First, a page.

Pharmaceutical

New study links acid reducing drugs to increased risk of kidney stones

kidney Pixabay 132x210 New study links acid reducing drugs to increased risk of kidney stonesNewsmax Health reports that Italian researchers have recently completed a new study on proton pump inhibitors, or PPIs, such as Nexium, Prilosec, and Prevacid, which will be presented at ASN Kidney Week 2016. In light of research linking PPIs to increased risk of chronic kidney disease and kidney failure, the study authors questioned if the same drugs might increase risk of kidney stones as well.

In the study the researchers chose to compare PPIs to histamine receptor-2 (H2 blockers) such as Pepcid, Tagamet and Zantac, which are also used to reduce stomach acid and treat heartburn and acid reflux symptoms. They were able to analyze data that followed PPI users who were initially free of kidney stones for up to 12 years and patients on H2 blockers for up to 26 years.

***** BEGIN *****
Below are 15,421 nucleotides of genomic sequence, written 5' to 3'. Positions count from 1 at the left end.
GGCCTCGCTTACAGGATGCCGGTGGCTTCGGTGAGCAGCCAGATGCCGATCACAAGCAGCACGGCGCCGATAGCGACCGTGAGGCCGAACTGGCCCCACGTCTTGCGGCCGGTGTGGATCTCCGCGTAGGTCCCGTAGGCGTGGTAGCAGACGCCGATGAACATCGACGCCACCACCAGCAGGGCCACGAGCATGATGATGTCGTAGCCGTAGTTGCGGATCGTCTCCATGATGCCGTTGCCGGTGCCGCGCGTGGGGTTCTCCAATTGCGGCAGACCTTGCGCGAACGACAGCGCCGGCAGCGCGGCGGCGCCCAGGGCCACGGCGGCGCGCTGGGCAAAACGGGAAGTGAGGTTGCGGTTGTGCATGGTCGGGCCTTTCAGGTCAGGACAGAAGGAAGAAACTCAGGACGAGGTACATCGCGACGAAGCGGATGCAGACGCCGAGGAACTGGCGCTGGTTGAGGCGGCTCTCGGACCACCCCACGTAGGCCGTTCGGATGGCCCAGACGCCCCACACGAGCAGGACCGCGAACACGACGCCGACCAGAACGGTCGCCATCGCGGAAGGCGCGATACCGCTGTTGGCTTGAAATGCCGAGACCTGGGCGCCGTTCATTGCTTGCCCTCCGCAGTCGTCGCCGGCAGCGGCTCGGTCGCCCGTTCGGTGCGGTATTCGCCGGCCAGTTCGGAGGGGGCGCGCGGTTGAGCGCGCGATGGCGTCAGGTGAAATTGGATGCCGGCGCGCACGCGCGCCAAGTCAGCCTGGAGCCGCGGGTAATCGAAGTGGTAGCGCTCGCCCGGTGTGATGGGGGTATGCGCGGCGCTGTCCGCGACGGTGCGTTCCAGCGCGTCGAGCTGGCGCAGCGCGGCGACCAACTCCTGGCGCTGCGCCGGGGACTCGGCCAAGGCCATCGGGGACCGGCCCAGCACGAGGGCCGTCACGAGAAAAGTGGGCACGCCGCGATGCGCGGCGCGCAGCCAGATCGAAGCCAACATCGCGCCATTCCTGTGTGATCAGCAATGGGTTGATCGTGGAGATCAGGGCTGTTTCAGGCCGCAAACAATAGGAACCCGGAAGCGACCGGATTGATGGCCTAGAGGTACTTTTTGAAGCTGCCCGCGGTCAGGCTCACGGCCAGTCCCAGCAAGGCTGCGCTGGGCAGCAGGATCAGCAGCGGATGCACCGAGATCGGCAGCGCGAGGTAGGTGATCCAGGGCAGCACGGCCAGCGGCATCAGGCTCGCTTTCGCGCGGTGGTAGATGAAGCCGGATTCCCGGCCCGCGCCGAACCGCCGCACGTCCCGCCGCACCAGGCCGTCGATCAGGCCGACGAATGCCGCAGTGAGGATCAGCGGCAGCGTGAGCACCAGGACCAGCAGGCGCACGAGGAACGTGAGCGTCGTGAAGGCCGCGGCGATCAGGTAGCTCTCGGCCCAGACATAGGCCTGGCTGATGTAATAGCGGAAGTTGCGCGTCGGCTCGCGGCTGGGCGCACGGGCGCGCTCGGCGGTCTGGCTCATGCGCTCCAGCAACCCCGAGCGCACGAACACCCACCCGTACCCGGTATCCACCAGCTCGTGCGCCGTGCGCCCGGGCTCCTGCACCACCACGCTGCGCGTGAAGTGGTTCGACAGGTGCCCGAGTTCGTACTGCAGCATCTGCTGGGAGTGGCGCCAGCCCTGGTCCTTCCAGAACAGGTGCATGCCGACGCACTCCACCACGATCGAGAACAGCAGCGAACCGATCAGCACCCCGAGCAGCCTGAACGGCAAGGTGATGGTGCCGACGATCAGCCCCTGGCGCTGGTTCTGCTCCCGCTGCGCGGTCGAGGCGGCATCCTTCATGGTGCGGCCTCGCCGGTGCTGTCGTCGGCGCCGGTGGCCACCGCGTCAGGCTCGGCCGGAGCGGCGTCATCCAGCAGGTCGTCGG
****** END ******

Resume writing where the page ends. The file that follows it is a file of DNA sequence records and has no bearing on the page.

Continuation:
Of the 187,330 participants, 3,245 symptomatic kidney stones developed. Researchers found that not only was the PPI use associated with increased risk of developing kidney stones, but the use of H2 blockers was as well.

“After adjusting for a number of factors such as age, race, body mass index, physical activity, smoking status, comorbidities, use of medications, and intake of nutrients, use of PPIs was associated with a 12 percent higher risk of developing a kidney stone, and use of H2 blockers with a 13 percent higher risk,” reported Newsmax Health.

“Use of PPIs and H2 blockers is associated with a small increase in risk of incident kidney stones. Further studies are needed to confirm our findings and to investigate whether the excess risk is related to a particular type of kidney stones such as those made of calcium oxalate,” says lead author Dr. Pietro Manuel Ferraro.

Several studies published earlier this year also compared PPIs and H2 blockers. One published in April in the Journal of the American Society of Nephrology (JASN) found that compared to patients taking H2 blockers, PPI users were more likely to experience kidney decline, with PPI users having a 28 percent increased risk of developing chronic kidney disease and a 96 percent increased risk of developing kidney failure.

Sources:
Newsmax Health
Nephrology News
JAMA Internal Medicine